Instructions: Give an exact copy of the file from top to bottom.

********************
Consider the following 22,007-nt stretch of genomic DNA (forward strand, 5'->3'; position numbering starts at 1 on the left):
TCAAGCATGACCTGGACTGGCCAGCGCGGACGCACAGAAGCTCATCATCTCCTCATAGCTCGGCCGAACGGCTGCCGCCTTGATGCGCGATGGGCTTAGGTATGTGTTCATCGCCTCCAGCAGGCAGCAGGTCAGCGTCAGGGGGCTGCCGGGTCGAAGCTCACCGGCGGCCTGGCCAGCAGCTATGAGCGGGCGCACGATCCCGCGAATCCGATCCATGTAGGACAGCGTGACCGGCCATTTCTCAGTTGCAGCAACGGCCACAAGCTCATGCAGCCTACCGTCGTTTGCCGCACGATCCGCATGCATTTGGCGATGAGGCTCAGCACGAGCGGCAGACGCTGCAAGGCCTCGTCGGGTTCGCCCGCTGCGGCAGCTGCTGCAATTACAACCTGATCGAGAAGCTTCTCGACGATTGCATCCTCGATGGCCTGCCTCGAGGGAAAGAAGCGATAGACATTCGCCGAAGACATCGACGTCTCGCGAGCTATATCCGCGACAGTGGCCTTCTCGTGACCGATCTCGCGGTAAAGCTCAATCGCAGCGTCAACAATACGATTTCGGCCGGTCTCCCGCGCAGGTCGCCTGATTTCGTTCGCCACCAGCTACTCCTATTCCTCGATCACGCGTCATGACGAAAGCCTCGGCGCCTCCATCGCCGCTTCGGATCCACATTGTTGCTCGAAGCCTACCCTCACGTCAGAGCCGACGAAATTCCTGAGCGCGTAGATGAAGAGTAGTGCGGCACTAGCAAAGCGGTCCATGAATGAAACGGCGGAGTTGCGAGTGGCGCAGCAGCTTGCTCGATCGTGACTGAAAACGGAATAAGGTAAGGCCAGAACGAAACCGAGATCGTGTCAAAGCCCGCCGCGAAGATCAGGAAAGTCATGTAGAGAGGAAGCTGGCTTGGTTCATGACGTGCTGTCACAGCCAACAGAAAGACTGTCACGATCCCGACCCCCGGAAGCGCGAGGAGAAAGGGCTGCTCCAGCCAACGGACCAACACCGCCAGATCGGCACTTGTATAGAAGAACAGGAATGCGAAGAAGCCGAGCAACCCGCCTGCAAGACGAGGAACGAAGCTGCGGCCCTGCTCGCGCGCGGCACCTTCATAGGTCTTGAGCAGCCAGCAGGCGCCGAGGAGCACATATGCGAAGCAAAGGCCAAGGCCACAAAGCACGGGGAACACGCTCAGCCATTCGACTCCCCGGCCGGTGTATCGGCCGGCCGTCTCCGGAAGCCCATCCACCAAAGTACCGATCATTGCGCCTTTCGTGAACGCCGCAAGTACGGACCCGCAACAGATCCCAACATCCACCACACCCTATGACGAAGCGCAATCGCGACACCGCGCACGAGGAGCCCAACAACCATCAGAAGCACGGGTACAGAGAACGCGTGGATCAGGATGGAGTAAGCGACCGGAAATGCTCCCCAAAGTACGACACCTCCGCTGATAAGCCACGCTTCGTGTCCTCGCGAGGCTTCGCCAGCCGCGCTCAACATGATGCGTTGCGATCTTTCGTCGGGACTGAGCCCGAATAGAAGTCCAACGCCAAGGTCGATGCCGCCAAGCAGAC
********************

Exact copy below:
Consider the following 22,007-nt stretch of genomic DNA (forward strand, 5'->3'; position numbering starts at 1 on the left):
TCAAGCATGACCTGGACTGGCCAGCGCGGACGCACAGAAGCTCATCATCTCCTCATAGCTCGGCCGAACGGCTGCCGCCTTGATGCGCGATGGGCTTAGGTATGTGTTCATCGCCTCCAGCAGGCAGCAGGTCAGCGTCAGGGGGCTGCCGGGTCGAAGCTCACCGGCGGCCTGGCCAGCAGCTATGAGCGGGCGCACGATCCCGCGAATCCGATCCATGTAGGACAGCGTGACCGGCCATTTCTCAGTTGCAGCAACGGCCACAAGCTCATGCAGCCTACCGTCGTTTGCCGCACGATCCGCATGCATTTGGCGATGAGGCTCAGCACGAGCGGCAGACGCTGCAAGGCCTCGTCGGGTTCGCCCGCTGCGGCAGCTGCTGCAATTACAACCTGATCGAGAAGCTTCTCGACGATTGCATCCTCGATGGCCTGCCTCGAGGGAAAGAAGCGATAGACATTCGCCGAAGACATCGACGTCTCGCGAGCTATATCCGCGACAGTGGCCTTCTCGTGACCGATCTCGCGGTAAAGCTCAATCGCAGCGTCAACAATACGATTTCGGCCGGTCTCCCGCGCAGGTCGCCTGATTTCGTTCGCCACCAGCTACTCCTATTCCTCGATCACGCGTCATGACGAAAGCCTCGGCGCCTCCATCGCCGCTTCGGATCCACATTGTTGCTCGAAGCCTACCCTCACGTCAGAGCCGACGAAATTCCTGAGCGCGTAGATGAAGAGTAGTGCGGCACTAGCAAAGCGGTCCATGAATGAAACGGCGGAGTTGCGAGTGGCGCAGCAGCTTGCTCGATCGTGACTGAAAACGGAATAAGGTAAGGCCAGAACGAAACCGAGATCGTGTCAAAGCCCGCCGCGAAGATCAGGAAAGTCATGTAGAGAGGAAGCTGGCTTGGTTCATGACGTGCTGTCACAGCCAACAGAAAGACTGTCACGATCCCGACCCCCGGAAGCGCGAGGAGAAAGGGCTGCTCCAGCCAACGGACCAACACCGCCAGATCGGCACTTGTATAGAAGAACAGGAATGCGAAGAAGCCGAGCAACCCGCCTGCAAGACGAGGAACGAAGCTGCGGCCCTGCTCGCGCGCGGCACCTTCATAGGTCTTGAGCAGCCAGCAGGCGCCGAGGAGCACATATGCGAAGCAAAGGCCAAGGCCACAAAGCACGGGGAACACGCTCAGCCATTCGACTCCCCGGCCGGTGTATCGGCCGGCCGTCTCCGGAAGCCCATCCACCAAAGTACCGATCATTGCGCCTTTCGTGAACGCCGCAAGTACGGACCCGCAACAGATCCCAACATCCACCACACCCTATGACGAAGCGCAATCGCGACACCGCGCACGAGGAGCCCAACAACCATCAGAAGCACGGGTACAGAGAACGCGTGGATCAGGATGGAGTAAGCGACCGGAAATGCTCCCCAAAGTACGACACCTCCGCTGATAAGCCACGCTTCGTGTCCTCGCGAGGCTTCGCCAGCCGCGCTCAACATGATGCGTTGCGATCTTTCGTCGGGACTGAGCCCGAATAGAAGTCCAACGCCAAGGTCGATGCCGCCAAGCAGAC